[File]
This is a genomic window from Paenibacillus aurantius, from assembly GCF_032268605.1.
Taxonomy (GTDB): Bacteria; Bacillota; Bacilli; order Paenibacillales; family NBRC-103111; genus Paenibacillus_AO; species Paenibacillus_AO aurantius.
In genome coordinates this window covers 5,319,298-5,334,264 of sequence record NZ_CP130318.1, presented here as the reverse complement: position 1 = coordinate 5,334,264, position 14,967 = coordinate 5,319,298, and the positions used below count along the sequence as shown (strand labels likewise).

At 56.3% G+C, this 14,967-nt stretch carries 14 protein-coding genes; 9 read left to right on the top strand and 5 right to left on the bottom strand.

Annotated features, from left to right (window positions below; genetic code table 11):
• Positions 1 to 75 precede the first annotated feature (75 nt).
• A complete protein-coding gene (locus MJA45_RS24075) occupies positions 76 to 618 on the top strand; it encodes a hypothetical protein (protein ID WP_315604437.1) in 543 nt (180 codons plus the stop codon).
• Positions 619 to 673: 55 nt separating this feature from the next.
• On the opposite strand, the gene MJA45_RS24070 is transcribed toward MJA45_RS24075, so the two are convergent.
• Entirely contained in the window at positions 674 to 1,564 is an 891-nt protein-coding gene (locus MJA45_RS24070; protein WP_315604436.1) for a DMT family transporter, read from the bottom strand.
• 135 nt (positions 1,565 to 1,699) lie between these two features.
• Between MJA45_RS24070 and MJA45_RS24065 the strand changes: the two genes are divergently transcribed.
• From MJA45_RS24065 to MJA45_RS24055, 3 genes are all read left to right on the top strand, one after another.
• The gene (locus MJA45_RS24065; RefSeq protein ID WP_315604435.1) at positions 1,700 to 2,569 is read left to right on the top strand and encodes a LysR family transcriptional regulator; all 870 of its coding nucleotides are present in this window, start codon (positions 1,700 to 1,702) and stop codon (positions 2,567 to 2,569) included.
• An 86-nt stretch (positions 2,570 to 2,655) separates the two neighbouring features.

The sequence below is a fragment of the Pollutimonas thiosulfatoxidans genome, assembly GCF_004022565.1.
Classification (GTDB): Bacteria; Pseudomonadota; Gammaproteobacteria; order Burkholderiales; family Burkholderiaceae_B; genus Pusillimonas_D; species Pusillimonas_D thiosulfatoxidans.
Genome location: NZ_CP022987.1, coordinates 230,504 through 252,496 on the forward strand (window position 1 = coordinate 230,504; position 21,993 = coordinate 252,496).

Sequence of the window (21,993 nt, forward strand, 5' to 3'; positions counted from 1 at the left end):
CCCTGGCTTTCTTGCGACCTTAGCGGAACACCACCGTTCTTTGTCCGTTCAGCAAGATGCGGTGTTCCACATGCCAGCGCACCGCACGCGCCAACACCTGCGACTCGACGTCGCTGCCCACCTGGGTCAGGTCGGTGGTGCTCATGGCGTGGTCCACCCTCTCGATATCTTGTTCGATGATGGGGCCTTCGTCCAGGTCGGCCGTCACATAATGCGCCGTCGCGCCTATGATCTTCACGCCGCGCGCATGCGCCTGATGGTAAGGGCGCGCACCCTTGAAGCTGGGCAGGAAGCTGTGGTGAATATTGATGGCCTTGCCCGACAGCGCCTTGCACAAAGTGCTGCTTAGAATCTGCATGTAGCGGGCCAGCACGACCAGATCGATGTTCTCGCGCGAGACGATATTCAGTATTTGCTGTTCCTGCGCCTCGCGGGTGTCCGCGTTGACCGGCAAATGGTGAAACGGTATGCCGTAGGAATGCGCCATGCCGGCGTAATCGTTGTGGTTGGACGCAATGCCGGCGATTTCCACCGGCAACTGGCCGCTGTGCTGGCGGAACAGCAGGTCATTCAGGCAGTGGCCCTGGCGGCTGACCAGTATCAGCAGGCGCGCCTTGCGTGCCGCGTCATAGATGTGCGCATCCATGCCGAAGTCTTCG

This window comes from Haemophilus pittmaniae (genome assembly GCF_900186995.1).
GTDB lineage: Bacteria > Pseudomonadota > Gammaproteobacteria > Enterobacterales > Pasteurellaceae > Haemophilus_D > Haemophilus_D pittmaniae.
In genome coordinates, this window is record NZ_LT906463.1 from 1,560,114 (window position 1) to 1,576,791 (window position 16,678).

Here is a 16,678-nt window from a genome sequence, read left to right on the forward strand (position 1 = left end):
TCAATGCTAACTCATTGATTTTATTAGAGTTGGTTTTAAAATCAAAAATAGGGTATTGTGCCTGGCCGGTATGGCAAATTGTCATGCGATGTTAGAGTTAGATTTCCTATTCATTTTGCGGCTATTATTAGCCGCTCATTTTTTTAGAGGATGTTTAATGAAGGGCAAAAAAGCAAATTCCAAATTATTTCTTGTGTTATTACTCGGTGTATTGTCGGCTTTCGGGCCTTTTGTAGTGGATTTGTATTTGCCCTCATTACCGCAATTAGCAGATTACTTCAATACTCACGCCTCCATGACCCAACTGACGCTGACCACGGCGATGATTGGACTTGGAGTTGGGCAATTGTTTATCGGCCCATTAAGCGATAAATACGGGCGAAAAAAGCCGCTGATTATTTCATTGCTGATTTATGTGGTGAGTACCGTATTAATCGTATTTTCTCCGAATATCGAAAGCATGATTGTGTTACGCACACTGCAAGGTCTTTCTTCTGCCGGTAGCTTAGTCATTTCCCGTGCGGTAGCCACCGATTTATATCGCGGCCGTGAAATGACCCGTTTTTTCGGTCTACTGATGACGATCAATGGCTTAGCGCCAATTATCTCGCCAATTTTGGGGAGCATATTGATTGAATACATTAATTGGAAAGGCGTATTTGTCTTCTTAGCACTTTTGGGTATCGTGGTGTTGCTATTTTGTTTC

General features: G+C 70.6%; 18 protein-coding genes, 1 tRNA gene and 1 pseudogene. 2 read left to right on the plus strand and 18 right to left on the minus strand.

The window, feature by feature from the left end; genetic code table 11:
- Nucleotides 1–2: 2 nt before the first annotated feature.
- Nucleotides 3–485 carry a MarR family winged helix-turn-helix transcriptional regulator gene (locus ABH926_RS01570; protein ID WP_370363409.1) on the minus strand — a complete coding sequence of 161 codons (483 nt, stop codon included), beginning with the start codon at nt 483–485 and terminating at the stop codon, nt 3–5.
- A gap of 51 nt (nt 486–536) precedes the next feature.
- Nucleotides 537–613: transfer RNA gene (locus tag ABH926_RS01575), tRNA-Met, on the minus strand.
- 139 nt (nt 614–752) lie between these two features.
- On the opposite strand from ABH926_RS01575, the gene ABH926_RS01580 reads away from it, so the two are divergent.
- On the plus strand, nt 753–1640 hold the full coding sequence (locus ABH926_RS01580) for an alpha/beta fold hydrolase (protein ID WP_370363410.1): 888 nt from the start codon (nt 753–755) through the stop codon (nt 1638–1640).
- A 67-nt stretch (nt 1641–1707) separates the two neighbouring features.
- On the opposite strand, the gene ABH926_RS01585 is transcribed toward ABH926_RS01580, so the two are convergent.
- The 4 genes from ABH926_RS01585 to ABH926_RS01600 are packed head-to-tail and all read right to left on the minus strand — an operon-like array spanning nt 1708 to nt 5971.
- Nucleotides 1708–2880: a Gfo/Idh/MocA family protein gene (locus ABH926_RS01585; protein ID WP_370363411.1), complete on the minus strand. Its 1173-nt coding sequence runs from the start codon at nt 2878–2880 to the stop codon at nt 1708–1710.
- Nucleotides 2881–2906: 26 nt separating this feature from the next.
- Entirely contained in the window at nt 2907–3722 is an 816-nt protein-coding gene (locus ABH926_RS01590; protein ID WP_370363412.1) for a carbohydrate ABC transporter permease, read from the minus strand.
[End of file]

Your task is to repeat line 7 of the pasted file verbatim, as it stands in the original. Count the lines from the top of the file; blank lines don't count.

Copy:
• A complete protein-coding gene (locus MJA45_RS24075) occupies positions 76 to 618 on the top strand; it encodes a hypothetical protein (protein ID WP_315604437.1) in 543 nt (180 codons plus the stop codon).